Interview with JoAnna Hartzmark, Founder & CEO of Revelle
What excites you most about your Showfields activation?
JH: This is Revelle’s first ever in-person experience! As an online-exclusive brand, we don’t always get a chance to connect with our customers on an intimate, face-to-face level. Showfields is giving us the opportunity to do this for the first time and I couldn’t be more grateful. Revelle is all about helping women feel more confident and at home in their bodies, so having this chance to showcase our mission to a new audience in a new way is so valuable. I love seeing how women are loving our space and using it to show off their own beauty and joy — keep tagging us in your pics ladies!
What inspires you?
JH: My incredible team at Revelle inspires me each and every day with their creativity, their drive, and their poise while working to build something completely new that’s never been done before. Our north star is our mission to help women find clothes that make them feel beautiful in their bodies when they get dressed every morning, and there is no way I could have made it this far without the support of the amazing women who bring Revelle to life. Starting a company can be a lonely endeavor, but having a team of women (even a small one!) who are as passionate and motivated as I am to create something that will change the game for women everywhere is what keeps me going every day.
How would others describe you?
JH: I hate to put words in others’ mouths, but I’ll venture a guess that people would describe me as an intense, driven individual who is deliberate about her choices and loves change. In fact, my mother often describes me (lovingly, I think…) as a “change junkie” because I love new adventures so much. And while seeking out new experiences certainly means I spread myself thin from time to time, I hope that my close friends would also describe me as a thoughtful and generous person who tries to make sure those who mean the most to her always know how much they’re loved.
What do you do in your free time?
JH: Although free time can sometimes be limited as a startup founder, I’m incredibly passionate about the performing arts and live music in general. Living in NYC, I find it’s one of the cornerstones of the city that makes it so unique, so I try to support and attend as many live performances as I can — whether they be Broadway shows, rock concerts, or a night at the Philharmonic. I’m also an avid reader who eschews business books, instead opting to read purely for pleasure. I’m a firm believer that reading anything broadens the mind, so I refuse to feel guilty about the pleasure I get from reading an exciting murder mystery or nail-biting crime thriller.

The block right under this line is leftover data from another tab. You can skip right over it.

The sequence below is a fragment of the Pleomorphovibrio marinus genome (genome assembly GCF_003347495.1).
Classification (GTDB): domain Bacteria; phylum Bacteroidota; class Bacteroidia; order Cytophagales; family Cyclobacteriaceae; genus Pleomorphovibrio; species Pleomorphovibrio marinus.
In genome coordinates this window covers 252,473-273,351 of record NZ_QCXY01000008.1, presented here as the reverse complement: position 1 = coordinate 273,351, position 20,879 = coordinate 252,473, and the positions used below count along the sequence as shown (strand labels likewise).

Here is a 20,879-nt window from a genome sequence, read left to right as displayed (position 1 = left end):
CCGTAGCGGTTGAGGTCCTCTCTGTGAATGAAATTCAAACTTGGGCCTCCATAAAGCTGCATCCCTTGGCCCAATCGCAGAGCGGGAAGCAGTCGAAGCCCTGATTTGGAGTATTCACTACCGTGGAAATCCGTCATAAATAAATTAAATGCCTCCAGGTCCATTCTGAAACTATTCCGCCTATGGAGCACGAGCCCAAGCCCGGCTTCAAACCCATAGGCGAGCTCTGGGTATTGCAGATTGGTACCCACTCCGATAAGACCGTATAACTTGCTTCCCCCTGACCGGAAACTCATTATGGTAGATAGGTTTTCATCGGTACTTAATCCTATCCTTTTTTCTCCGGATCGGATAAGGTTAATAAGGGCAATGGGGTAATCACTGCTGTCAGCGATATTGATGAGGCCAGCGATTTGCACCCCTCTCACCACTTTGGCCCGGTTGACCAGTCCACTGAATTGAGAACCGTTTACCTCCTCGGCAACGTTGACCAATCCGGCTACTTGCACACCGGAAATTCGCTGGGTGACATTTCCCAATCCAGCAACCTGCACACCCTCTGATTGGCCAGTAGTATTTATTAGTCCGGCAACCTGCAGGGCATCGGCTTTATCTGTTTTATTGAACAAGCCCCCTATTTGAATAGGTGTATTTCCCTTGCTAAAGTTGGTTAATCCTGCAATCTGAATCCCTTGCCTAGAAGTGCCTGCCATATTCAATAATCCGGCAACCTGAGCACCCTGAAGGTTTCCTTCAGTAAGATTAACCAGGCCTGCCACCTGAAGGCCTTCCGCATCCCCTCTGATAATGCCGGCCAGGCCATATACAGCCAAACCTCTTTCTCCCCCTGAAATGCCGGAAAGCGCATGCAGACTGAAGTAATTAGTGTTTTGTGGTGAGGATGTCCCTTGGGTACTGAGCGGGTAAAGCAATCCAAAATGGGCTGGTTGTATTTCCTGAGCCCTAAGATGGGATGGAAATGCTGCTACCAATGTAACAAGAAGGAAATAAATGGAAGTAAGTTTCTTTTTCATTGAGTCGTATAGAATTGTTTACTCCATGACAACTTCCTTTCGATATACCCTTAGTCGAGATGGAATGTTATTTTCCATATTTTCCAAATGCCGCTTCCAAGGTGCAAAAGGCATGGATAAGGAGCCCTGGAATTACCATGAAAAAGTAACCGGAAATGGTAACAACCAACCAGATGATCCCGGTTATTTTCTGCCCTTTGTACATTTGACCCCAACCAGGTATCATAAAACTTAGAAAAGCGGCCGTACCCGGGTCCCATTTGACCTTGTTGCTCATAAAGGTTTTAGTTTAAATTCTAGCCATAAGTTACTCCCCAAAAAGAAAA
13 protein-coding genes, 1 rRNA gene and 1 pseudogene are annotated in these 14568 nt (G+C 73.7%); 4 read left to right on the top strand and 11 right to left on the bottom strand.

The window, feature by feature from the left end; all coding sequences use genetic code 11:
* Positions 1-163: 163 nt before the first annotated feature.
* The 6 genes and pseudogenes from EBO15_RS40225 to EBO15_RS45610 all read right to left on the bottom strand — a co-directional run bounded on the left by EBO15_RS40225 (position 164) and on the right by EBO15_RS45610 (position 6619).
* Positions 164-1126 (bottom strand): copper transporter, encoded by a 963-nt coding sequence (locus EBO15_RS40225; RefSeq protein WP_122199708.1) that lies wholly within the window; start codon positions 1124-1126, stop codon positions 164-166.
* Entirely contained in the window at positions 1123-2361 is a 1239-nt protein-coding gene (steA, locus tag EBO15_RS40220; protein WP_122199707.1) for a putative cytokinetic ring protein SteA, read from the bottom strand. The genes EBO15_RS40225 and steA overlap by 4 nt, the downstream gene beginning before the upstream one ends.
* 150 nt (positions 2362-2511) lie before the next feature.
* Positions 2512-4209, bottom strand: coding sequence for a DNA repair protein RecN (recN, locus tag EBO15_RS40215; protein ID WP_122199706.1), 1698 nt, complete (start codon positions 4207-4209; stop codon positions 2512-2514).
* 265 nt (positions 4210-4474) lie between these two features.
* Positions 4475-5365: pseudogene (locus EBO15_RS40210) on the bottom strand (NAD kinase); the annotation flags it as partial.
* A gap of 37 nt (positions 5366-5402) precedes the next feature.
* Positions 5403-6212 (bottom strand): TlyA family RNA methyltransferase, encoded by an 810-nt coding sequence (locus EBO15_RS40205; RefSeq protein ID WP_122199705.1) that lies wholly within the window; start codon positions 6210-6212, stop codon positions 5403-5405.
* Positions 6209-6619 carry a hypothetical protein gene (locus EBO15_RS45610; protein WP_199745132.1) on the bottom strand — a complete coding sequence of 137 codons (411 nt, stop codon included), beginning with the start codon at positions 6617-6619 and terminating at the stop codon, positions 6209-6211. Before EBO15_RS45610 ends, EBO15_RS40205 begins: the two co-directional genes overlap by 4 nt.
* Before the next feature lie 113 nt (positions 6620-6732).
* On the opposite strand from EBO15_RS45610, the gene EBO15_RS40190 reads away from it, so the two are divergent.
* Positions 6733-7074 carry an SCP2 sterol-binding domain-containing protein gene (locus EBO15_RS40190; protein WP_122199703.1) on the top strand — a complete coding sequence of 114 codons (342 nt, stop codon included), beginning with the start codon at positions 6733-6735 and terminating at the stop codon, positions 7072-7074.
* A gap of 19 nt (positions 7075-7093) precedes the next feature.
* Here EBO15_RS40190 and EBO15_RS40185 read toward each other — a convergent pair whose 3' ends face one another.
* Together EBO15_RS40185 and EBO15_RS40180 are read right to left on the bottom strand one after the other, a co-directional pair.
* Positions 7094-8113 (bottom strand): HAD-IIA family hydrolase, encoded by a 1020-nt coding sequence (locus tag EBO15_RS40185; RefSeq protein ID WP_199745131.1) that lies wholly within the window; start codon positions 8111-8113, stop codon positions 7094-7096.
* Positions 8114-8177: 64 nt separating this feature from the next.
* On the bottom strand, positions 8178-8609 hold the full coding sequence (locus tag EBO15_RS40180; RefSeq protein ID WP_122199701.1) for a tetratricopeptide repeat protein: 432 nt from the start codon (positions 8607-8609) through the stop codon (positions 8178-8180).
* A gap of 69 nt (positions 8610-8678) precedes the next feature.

What do you believe is your superpower?
JH: My propensity towards change means that I’m often required to make quick decisions to ensure I can keep moving forward — whether that be in business or in life. My comfort in making decisions with potentially incomplete information has quickly turned into my superpower as I build Revelle. There is rarely a perfect conclusion or a “right” next step, and I believe my acceptance of that fact has served me immeasurably as a business leader. I believe that the enemy of progress is stagnation, and I strive to keep both my life and my work in a state of constant evolution, as thoughtfully as possible.
What has been the most powerful piece of criticism you've received and how has it affected your career?